It was marketed as a bigger, hipper version of popular outdoor flea market Artbox.
But behind the picture-perfect decor at pop-up event Creative Millennials Youth Karnival (CMYK) last week, things turned ugly after many food and beverage (F&B) vendors found out the hard way that they did not have licences to operate.
Some were shocked to receive a summons from the National Environment Agency (NEA) for being unlicensed as they assumed the CMYK organiser had secured the licences.
The New Paper understands that more than 30 of the 70-plus F&B vendors who signed up for the event did not get a licence, despite submitting the required documents to the organiser ahead of time.
Held at the Bayfront Event Space in Marina Bay from last Thursday to Sunday, the event was expected to attract more than 500,000 people and make $5 million over the four days.
However, as some food stall operators were setting up shop last Thursday, NEA officers conducted the first of several enforcement operations.
Ms Haslinah Hashim, 31, who owns The Original Pisang Keju, told TNP that NEA officers went to her stall at about 5.30pm.
"(They said) my licence application was not approved. I was so shocked," she said.
An officer told her that she was not allowed to sell food without a valid licence and issued her a $300 fine.
Mr Lucas Lee, 29, who owns Hi Tea Singapore, said: "On the first day, NEA came around and asked for the certificates, but the organiser was not able to show them that we were licensed to operate."
Mr Lee said he had signed up for the event about a week earlier and submitted the necessary documents to the organiser at the same time.
He had previously taken part in similar events and never had an issue with licences.
In his experience, Mr Lee said, vendors would typically let the event organiser apply for the NEA licences on their behalf.
He added: "We thought that everything was okay, because (the CMYK organiser) did not give any feedback."
Several vendors also complained about the water supply and electricity being cut off several times over the four days, which affected their preparations before the fair opened at 3pm.
Replying to TNP's queries, NEA said yesterday that it issued licences to 37 food stall operators before the event and another 18 licences later. It also reminded the fair operator that all food stalls must be licensed.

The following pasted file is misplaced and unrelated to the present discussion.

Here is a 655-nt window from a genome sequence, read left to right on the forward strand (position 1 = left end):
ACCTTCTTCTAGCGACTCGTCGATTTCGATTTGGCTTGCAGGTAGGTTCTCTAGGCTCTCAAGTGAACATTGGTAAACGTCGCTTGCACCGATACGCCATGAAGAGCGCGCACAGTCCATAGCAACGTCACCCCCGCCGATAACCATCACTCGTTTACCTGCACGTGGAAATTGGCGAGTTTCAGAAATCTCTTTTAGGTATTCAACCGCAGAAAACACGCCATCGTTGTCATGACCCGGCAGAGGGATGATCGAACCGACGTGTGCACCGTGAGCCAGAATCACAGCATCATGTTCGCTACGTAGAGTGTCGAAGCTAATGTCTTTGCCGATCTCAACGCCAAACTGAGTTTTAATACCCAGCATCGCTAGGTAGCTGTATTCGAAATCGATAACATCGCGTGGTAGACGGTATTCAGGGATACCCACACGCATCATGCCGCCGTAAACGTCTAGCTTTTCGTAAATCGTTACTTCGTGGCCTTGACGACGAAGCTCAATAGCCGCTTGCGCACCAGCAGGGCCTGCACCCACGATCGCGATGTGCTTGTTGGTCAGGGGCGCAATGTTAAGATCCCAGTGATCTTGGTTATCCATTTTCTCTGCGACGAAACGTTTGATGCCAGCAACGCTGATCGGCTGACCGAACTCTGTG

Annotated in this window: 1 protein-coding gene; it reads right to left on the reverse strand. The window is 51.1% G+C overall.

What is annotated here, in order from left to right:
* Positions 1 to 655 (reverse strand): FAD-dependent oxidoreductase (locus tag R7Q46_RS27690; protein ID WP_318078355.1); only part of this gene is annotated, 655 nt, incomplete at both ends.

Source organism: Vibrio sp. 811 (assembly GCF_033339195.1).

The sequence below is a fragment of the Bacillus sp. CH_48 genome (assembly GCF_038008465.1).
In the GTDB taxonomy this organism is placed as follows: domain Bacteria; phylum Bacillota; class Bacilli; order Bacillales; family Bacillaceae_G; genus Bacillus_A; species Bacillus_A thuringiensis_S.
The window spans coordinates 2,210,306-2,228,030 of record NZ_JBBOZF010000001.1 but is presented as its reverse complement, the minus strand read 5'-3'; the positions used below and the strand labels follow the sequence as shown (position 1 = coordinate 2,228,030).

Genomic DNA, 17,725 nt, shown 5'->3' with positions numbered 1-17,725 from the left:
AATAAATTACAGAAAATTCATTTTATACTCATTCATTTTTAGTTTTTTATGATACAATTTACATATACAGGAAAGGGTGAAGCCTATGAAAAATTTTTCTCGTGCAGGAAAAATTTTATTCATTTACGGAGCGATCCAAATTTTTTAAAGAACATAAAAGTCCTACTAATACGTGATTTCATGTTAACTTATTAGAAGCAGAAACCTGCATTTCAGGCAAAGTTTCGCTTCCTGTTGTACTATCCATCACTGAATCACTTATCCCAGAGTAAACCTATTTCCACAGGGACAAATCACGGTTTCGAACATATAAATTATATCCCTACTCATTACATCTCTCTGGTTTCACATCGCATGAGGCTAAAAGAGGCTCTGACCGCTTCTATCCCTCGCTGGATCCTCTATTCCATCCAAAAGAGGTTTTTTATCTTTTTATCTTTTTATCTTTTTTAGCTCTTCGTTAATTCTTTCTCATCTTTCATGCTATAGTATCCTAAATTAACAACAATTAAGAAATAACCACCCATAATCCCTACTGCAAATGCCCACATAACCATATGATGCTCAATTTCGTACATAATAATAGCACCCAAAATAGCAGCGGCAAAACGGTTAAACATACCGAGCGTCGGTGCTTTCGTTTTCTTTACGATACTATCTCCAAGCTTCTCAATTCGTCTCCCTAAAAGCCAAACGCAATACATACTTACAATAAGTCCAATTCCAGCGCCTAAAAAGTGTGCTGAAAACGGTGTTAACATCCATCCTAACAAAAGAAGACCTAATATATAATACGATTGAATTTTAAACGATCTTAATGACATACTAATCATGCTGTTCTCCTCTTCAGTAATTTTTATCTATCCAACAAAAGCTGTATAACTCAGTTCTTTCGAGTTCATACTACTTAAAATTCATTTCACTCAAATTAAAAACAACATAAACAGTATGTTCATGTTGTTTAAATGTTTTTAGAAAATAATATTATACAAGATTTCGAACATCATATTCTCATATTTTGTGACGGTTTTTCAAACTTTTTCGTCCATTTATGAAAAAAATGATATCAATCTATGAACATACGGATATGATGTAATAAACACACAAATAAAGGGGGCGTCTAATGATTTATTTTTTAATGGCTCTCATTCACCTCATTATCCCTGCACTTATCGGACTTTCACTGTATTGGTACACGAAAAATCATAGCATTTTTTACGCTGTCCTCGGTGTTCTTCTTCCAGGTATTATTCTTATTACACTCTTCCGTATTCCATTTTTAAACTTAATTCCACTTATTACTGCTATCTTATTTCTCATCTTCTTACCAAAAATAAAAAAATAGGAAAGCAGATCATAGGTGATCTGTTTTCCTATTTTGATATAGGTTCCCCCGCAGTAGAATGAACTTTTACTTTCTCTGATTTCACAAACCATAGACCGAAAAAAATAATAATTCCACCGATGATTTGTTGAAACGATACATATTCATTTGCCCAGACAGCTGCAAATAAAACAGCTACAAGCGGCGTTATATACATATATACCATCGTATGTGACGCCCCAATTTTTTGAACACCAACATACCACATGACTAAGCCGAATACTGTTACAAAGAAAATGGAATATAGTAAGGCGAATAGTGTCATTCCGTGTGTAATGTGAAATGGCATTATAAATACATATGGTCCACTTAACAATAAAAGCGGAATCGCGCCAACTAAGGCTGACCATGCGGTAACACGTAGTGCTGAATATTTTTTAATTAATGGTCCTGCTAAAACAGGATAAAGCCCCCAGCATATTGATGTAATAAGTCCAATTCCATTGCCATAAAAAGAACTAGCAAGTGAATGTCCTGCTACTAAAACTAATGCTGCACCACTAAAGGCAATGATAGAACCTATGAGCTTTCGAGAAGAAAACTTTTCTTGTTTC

After conducting inspections from last Thursday to Sunday, NEA said it took enforcement action against the fair operator for permitting unlicensed food stalls to operate.
Twenty-four enforcement actions were also taken against food stall operators for operating without a valid licence.
An NEA spokesman said that offenders are liable to a fine not exceeding $5,000 if convicted.
CMYK's website lists the event organiser as Hundred Plus Organizer, a Singapore-incorporated company from Thailand.
TNP understands that a local partner was hired to manage the event and had a hand in the submission of licence applications to NEA.
The various problems at the event resulted in several vendors venting their anger and frustrations at the organiser, TNP understands.
When approached at the company's registered address yesterday, the organiser, who declined to be named, said it accepted full responsibility for the issues that arose but needed time to resolve them. It declined to comment further.
Of the four vendors who did not get an NEA licence that TNP spoke to, three said they had received full refunds, which included booth rental fees, additional fees for electrical points and the NEA fines.
All three said they lost thousands of dollars as a result of the licence mix-up as they had paid for transport, manpower and raw ingredients only to find out they could not open for business.
But those who secured licences were happy with the turnout at the fair.
The owner of The Swag Social, who wanted to be known only as Ms Tay, 30, said there were some hiccups on the first couple of days, but sales over the weekend was brisk.
She added: "Actually, it was quite a well-marketed event. People came and it was crowded. The weather was good and in our favour."
This article was first published in The New Paper. Permission required for reproduction.